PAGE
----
About this Author
DBL%20Hendrix%20small.png College chemistry, 1983

Derek Lowe The 2002 Model

Dbl%20new%20portrait%20B%26W.png After 10 years of blogging. . .

Derek Lowe, an Arkansan by birth, got his BA from Hendrix College and his PhD in organic chemistry from Duke before spending time in Germany on a Humboldt Fellowship on his post-doc. He's worked for several major pharmaceutical companies since 1989 on drug discovery projects against schizophrenia, Alzheimer's, diabetes, osteoporosis and other diseases. To contact Derek email him directly: Twitter: Dereklowe

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In the Pipeline

« Silver Tongues, Golden Hands? | Main | Am I Blue? »

October 2, 2002

Voluntary. . .For Now

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Posted by Derek

HHS has fired a warning shot across the bow of the drug industry. These draft guidelines don't have the force of law behind them (yet,) but the implication seems clear: shape up, or they will.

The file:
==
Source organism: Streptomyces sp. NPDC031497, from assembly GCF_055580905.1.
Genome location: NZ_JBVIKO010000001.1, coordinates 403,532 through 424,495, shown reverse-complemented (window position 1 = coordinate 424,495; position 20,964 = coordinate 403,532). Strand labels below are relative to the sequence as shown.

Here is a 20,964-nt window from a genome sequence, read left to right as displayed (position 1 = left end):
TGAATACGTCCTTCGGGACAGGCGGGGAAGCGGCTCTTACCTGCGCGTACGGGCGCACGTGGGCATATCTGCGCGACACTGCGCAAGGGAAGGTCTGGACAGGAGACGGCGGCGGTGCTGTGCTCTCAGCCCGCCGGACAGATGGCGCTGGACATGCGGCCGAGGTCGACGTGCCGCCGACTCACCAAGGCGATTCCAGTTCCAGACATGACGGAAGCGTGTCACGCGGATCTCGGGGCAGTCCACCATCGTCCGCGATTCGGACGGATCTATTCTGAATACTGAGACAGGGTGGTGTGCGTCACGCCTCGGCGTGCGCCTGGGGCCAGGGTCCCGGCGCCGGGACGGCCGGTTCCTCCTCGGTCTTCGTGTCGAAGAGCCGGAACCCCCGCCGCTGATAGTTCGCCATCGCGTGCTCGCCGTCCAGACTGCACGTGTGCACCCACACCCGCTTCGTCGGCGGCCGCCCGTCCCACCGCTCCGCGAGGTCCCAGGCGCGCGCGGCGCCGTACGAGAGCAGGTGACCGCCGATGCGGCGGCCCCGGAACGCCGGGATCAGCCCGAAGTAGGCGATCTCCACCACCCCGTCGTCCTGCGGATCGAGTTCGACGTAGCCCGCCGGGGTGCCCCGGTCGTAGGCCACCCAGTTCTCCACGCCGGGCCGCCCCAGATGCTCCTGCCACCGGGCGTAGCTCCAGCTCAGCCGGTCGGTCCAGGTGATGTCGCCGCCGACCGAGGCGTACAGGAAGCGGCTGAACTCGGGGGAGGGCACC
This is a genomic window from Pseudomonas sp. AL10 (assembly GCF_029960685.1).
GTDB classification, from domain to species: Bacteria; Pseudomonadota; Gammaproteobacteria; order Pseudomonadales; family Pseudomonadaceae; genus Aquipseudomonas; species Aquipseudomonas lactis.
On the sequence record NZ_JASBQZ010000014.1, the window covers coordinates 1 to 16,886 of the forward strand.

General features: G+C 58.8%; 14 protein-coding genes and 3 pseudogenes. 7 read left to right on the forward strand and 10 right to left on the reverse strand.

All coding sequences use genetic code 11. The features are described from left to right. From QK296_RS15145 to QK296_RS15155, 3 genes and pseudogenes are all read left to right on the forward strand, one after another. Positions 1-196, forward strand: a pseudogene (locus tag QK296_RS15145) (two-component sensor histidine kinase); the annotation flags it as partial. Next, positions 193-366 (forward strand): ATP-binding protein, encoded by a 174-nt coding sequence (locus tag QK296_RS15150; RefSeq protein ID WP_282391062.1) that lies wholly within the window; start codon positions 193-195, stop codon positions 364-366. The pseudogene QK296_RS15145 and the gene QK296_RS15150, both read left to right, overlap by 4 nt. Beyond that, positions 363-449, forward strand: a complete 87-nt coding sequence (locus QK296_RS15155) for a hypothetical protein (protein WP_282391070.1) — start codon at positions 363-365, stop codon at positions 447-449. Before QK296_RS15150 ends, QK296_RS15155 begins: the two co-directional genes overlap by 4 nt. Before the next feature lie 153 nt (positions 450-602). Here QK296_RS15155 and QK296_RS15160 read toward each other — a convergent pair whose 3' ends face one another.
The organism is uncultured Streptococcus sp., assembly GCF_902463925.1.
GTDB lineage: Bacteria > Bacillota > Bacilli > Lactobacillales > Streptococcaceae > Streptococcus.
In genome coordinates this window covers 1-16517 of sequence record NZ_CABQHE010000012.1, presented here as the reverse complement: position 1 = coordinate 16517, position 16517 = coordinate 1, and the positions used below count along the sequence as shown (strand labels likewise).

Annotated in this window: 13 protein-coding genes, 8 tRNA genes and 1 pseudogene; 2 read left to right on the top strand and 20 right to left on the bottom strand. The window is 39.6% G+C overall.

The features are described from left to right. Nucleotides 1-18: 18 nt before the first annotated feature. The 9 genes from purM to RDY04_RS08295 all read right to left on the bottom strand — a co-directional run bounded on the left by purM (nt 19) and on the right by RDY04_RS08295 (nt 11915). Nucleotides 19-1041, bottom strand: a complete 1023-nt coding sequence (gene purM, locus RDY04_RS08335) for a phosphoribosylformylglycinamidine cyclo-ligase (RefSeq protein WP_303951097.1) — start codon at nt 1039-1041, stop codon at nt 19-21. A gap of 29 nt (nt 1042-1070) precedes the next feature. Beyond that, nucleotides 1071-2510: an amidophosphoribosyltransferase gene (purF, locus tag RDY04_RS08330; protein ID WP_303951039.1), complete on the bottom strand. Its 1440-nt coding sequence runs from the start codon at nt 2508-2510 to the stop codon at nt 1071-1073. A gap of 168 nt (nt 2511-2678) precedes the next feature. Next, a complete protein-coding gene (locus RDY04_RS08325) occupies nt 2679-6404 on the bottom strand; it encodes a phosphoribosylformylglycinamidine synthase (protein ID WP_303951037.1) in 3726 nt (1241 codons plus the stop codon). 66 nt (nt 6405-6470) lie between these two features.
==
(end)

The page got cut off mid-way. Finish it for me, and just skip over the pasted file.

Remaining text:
This election cycle has seen some grandstanding against the drug companies (and without foreign policy intruding, there would surely have been more.) The industry has to realize that the political wind is against it these days. Nobody's in the mood to hear some more stories about a powerful industry throwing money around to influence people.

I feel a bit odd saying this, but I wouldn't mind seeing some of the restrictions made mandatory, with some vigorous enforcement. It would defuse the marketing arms race in the industry a bit, and it's for sure that nothing else will. Companies will, of course, act in their own interests - it's silly to expect them not to. And as things are set up, it's in their interest to market as aggressively as possible. There aren't that many wonderful new drugs to sell these days, which puts increasing pressure on both the existing portfolio and on anything new that might come up.

I can go on like this because marketing types and drug-discovery types don't spend much time interacting, and tend to regard each other as alien beings. To us, although we realize the value of advertising, some of the marketing campaigns seem in danger of tipping the balance to where they start to eat into the potential profits of the drugs - a diminishing-returns situation. To them, research seems like the black-hole cost center that untold zillions of dollars go spiraling into - and for what? Where's something that they can sell?

Maybe some of the blogger physicians (you, and you, and you, for starters!) can report over the next few weeks or months if they're noticing anything different.

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